Friday, 04 June 2021 09:27

Czech president ‘unfit for office’ over security concerns? Featured

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In today’s news from the Capitals:


The Czech Senate Committee on Foreign Affairs, Defence and Security has claimed that President Miloš Zeman is incapable of serving in his position and proposed that he be stripped of the post. Parliament’s upper house is set to vote on whether the president should be removed from office next week. Read more.



Europe only strong if citizens’ lot improves – Portugal president. Portugal’s president Marcelo Rebelo de Sousa has in the run-up to the European Council of 24-25 June described the country’s six-month presidency of the Council of the European Union as a “difficult” stint that involved much work, warning the EU is only strong when it improves the lives of citizens. Read more.



German conservatives brace for strong far-right showing in regional election. Germany’s conservatives are bracing for what is likely to be a bruising result in Sunday’s regional election in the eastern state of Saxony Anhalt, with polls suggesting the far-right Alternative for Germany (AfD) are set to gain more than a fifth of the vote. Read more.



Macron puts highly controversial pension reform on hold. French President Emmanuel Macron acknowledged on Thursday that the planned pension reform could not “be resumed as is” after being halted by the COVID-19 pandemic in March 2020. Read more.



Belgium’s Consultation Committee to discuss summer travel and relaxations. Belgium’s regional governments are set to meet on Friday to discuss the conditions under which citizens will be able to travel during the summer and announce the next stage of relaxations. Read more.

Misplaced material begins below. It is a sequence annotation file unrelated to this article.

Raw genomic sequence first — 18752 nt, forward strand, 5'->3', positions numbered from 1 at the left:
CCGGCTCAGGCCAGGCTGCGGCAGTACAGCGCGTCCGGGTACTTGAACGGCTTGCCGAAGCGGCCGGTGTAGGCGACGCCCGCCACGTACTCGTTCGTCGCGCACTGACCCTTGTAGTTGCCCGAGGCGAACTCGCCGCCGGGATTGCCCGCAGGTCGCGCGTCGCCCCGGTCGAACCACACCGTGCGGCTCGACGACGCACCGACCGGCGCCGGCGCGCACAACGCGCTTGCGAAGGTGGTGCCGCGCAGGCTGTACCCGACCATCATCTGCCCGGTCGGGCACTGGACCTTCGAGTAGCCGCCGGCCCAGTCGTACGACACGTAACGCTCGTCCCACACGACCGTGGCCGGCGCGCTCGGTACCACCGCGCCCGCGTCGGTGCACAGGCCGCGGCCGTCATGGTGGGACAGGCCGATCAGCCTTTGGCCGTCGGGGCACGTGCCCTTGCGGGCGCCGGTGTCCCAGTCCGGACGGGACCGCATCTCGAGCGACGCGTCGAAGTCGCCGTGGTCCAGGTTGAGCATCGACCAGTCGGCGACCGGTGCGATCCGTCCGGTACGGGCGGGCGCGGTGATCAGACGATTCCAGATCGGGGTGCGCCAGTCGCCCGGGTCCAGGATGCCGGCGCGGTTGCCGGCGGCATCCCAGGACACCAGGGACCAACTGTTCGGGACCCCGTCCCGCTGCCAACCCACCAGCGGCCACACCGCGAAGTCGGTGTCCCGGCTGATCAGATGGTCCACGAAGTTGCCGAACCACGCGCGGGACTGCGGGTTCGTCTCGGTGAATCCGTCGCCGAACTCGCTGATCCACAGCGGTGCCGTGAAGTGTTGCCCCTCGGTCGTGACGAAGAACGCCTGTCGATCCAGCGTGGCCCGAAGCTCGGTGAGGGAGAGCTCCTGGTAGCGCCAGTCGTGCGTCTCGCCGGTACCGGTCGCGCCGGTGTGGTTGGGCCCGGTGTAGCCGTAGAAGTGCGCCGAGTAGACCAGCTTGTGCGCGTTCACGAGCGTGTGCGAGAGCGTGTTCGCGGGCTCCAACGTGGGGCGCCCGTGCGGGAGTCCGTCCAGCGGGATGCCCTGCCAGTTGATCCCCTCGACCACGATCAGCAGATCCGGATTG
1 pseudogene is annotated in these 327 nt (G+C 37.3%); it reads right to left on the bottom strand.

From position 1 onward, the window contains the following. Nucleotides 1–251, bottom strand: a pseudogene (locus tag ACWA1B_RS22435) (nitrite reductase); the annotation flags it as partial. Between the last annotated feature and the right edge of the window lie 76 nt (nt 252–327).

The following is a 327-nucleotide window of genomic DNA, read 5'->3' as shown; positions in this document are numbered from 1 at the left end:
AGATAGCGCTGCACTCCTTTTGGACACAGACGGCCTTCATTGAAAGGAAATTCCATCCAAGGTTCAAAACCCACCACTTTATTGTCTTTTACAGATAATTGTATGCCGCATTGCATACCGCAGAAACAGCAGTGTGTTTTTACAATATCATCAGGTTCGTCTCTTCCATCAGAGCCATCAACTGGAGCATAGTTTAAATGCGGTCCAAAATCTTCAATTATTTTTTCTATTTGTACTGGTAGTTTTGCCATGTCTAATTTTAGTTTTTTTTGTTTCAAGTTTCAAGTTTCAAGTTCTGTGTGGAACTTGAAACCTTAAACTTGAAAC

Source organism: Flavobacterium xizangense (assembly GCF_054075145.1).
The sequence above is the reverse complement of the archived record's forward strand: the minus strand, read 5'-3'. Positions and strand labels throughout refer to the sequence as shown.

Austrian constitutional judge resigns over texting scandal. Austria’s constitutional judge Wolfgang Brandstätter has resigned after it was revealed he had exchanged messages over WhatsApp with the justice ministry’s former department director, Christian Pilnacek, about alleged acts of corruption, as well as a contempt for the rule of law. Read more.



Tory rebels could overturn UK government aid policy. UK ministers are facing the growing prospect of a major rebellion that could overturn the government’s aid policy as 30 Tory rebels, including former prime minister Theresa May, said they will vote next week to back a bid to increase aid spending in 2022. That is close to overturning the government’s 80-seat parliamentary majority. The announcement comes days before Prime Minister Boris Johnson is due to chair a G7 summit.

Andrew Mitchell, the former international development minister who is leading the rebels, has said that he expects to obtain the votes of the additional 15 Conservative MPs needed to pass the legislative amendment that would restore the 0.7% budget. Last year, Chancellor Rishi Sunak cut the UK’s aid budget from 0.7% to 0.5% of gross national income, equivalent to a £4 billion drop in spending. (Benjamin Fox |



New DUP leader meets Irish government for first time in new role. Newly elected DUP leader Edwin Poots met with Irish Prime Minister Micheal Martin in Dublin on Thursday evening for the first time since taking over from Arlene Foster to primarily discuss the Northern Ireland Protocol, in a discussion Poots is hoping will be “frank.” Read more.



Survey shows Finnish workers prefer working from home. With restrictions easing across Europe, a new survey by the European Foundation for the Improvement of Living and Working Conditions (Eurofound) has found out that some 20% of workers in Finland would like to work at home permanently and more than 40% would like to work from home part-time post-pandemic. Read more.